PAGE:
Transient variation in seismic wave speed points to fast fluid movement in the Earth's outer core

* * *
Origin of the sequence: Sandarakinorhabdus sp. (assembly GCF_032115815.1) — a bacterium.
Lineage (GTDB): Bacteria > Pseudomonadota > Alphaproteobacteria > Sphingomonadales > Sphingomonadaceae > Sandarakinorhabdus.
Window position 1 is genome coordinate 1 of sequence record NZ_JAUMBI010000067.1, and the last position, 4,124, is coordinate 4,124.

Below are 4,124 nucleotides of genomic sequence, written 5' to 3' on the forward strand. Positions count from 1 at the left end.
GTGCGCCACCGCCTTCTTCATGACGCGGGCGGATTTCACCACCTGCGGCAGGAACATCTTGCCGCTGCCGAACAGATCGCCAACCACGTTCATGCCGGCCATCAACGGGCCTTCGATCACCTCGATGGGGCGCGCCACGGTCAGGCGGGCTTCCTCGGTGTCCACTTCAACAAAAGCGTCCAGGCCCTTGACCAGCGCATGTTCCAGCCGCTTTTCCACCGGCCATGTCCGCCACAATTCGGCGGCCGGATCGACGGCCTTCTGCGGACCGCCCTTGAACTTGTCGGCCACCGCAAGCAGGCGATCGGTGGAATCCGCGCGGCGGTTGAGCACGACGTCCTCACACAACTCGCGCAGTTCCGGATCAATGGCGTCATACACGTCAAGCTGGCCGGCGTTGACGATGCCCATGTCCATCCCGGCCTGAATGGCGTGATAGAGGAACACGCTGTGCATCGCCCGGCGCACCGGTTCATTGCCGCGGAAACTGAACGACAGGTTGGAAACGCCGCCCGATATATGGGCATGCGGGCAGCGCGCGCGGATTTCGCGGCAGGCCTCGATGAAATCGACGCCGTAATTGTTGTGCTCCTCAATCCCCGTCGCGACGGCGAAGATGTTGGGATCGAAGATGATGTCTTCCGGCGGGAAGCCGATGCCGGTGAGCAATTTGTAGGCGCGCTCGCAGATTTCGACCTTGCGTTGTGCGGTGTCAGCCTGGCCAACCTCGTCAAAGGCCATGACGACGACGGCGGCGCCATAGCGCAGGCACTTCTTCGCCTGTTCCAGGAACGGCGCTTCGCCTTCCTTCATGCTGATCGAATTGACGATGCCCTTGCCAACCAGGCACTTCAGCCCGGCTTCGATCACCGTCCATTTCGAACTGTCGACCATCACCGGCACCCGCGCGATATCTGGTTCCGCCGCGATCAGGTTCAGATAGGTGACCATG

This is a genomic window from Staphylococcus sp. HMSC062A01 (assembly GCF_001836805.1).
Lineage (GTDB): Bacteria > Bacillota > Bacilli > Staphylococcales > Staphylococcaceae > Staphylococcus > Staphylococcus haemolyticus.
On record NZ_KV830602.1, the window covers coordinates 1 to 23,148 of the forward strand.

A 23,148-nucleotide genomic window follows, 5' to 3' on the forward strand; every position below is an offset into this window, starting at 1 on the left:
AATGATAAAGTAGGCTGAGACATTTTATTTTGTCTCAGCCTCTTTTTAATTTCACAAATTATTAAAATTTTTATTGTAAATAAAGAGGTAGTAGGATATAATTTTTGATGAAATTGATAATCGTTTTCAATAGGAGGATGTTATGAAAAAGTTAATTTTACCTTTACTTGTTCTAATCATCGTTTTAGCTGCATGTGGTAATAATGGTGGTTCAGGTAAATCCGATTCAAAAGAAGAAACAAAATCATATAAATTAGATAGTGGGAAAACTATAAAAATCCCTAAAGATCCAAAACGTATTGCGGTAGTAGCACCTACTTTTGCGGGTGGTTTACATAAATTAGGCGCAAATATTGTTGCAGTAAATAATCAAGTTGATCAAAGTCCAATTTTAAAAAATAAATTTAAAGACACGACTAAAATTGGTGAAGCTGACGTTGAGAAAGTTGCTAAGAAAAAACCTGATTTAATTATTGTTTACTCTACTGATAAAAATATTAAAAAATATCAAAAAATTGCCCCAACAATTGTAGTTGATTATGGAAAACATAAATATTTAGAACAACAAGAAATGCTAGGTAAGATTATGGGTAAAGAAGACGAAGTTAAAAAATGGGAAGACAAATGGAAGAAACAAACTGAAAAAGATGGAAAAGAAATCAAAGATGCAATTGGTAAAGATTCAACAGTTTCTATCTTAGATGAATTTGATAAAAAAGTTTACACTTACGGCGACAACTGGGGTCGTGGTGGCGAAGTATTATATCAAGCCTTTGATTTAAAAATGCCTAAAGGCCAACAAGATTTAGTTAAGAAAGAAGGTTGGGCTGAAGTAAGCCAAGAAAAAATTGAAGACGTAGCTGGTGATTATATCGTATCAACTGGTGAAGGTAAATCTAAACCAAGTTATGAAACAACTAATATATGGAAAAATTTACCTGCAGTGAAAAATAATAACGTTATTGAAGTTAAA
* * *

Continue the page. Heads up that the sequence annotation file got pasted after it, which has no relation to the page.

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The solid inner core grows through crystallization of the liquid metallic outer core. This process releases latent heat as well as light elements, providing thermal and chemical buoyancy forces to drive the Earth’s geodynamo. Here we investigate temporal changes in the liquid outer core by measuring travel times of core-penetrating SKS waves produced by pairs of large earthquakes at close hypocenters. While the majority of the measurements do not require a change in the outer core, we observe SKS waves that propagate through the upper half of the outer core in the low latitude Pacific travel about one second faster at the time when the second earthquake occurred, about 20 years after the first earthquake. This observation can be explained by 2–3% of density deficit, possibly associated with high-concentration light elements in localized transient flows in the outer core, with a flow speed in the order of 40 km/year.